Merit badges? He's got 'em all

Last week, Harold Kast earned a Boy Scout merit badge in game design. To achieve this, the 17-year-old junior assistant Scoutmaster of Troop 509 played and studied games and designed his own math-based card game.

In doing so, the La Cañada High School senior became one of 190 Boy Scouts nationwide to have earned every available merit badge, and one of only three youths in the 103-year history of the organization to have as many as 135, according to, which tracks, verifies and celebrates the achievements.

"It wasn't my dream to get every single merit badge," he says. "It just happened. I got to a high enough number and said, 'Let's keep going.'"

It's easy to mistake his story for that of someone who'd do anything to win, given that it's more common for a Scout to earn about 21 merit badges, the prerequisite amount for obtaining an Eagle Scout ranking, and Kast made Eagle at 14.

Some high schoolers quit altogether when the workload of school and extracurricular activities begins to mount. Others might practice crafty dilettantism, swooping in to earn their Eagle rank the day before they turn 18 or doing the bare minimum to score as many patches as they can.

Kast's motivation, however, comes from someplace deeper. Each patch represents something he's learned, an experience he'll never forget. They are stops on his journey across an eclectic terrain of curiosity, practice and expertise.

Some of those stops were easy and enjoyable, like the merit badge he earned for theater, a personal passion. And the memories of some evoke a cringe, like the time he spent 22 months to earn his bugling patch. It required him to play 15 different bugle standards, compose his own and learn about the instrument, from its history to cleaning and maintenance.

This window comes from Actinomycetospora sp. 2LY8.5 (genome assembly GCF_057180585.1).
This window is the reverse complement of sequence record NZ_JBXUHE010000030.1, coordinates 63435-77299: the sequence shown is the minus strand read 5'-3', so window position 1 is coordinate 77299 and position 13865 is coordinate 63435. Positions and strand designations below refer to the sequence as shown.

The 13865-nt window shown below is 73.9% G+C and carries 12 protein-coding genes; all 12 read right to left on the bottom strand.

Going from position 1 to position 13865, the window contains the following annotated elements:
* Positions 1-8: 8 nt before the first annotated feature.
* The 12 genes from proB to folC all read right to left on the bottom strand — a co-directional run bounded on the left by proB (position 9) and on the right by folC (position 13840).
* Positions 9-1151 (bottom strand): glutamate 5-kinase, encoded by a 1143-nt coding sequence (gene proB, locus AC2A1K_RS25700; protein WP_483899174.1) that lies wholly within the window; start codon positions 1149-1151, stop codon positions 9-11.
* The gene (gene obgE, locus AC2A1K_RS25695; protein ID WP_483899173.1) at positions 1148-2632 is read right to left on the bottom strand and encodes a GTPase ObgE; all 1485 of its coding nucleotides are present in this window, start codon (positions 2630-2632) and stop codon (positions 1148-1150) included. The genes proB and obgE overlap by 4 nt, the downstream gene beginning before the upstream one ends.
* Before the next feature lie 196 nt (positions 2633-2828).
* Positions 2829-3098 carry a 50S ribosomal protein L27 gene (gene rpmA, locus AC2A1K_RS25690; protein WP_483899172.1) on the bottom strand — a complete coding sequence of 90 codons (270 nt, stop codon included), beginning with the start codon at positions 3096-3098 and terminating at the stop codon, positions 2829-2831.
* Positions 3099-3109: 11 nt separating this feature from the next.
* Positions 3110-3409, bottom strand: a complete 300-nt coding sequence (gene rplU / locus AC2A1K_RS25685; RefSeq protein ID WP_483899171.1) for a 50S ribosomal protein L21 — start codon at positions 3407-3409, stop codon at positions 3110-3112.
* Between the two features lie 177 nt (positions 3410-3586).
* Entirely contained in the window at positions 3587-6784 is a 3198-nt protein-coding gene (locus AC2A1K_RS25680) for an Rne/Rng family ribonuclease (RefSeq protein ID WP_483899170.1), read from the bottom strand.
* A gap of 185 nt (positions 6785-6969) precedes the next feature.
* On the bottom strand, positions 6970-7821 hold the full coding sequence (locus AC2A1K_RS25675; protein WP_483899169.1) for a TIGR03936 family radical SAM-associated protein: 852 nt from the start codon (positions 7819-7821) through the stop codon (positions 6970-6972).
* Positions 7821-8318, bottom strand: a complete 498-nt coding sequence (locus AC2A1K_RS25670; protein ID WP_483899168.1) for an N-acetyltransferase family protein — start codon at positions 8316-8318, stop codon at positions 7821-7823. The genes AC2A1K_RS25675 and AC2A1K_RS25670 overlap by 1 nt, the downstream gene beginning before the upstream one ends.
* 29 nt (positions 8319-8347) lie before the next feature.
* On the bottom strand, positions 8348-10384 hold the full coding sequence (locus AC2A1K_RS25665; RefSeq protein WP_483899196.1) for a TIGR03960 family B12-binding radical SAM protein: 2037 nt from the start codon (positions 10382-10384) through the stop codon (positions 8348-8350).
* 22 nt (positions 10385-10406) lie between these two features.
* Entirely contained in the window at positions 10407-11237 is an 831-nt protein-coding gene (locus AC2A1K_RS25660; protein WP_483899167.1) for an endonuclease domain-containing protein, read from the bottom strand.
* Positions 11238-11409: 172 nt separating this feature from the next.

"I spent 18 months attempting five bugle calls," he says, indicating the patch on the completely covered sash of his uniform. "But I still tried my best, which I did for any and all of these."

On June 2, Kast turns 18 — the official end of a Boy Scout's tenure — but he's looking forward to spending the summer as a counselor at Camp Cherry Valley, a Scouting camp on Catalina Island. After that, he'll attend California State University, Fullerton, where he's been accepted into the honors program. Soon, the merit badges will be a page in his personal history book.

Martin Kast, Harold's father and Scoutmaster of Troop 509, chartered by NASA's Jet Propulsion Laboratory, has stood alongside his son from the beginning. The pair went on "merit badge weekend" trips as far away as Vista, near San Diego, where they saw a display on the evolution of the tractor Harold still recalls with excitement. Building a natural enthusiasm for discovery is the main point of the merit badges, Martin Kast explains.

"This is an adventure, what you see here," he says as he picks up Harold's badge-laden sash from a table.

The Boy Scouts of America's National Council doesn't intend for Scouts to obtain every merit badge and keeps no records on those who do, according to a spokeswoman. But there is a deeper logic and intention behind them.

"The merit badge itself is a simple embroidered patch, but the intangible end result of earning it is that the Scout gains self-confidence from overcoming obstacles to achieve a goal," the spokeswoman wrote in an email statement. "Earning merit badges allows Scouts to explore many fields, helps them round out their skills and perhaps introduces them to subjects that will become lifelong interests and rewarding careers."

That just may be the case for Harold Kast, who credits most of what he knows to his being a Scout and is confident the skills he learned will serve him well.

As for Martin Kast, a father and Scoutmaster couldn't be prouder. There have been 110 million Scouts in the past century, he explains, and only 190 have earned every available merit badge.

"That's one in a million," he says. "Harold is one in a million."


SARA CARDINE may be reached by email at

Copyright © 2019, La Cañada Valley Sun
EDITION: California | U.S. & World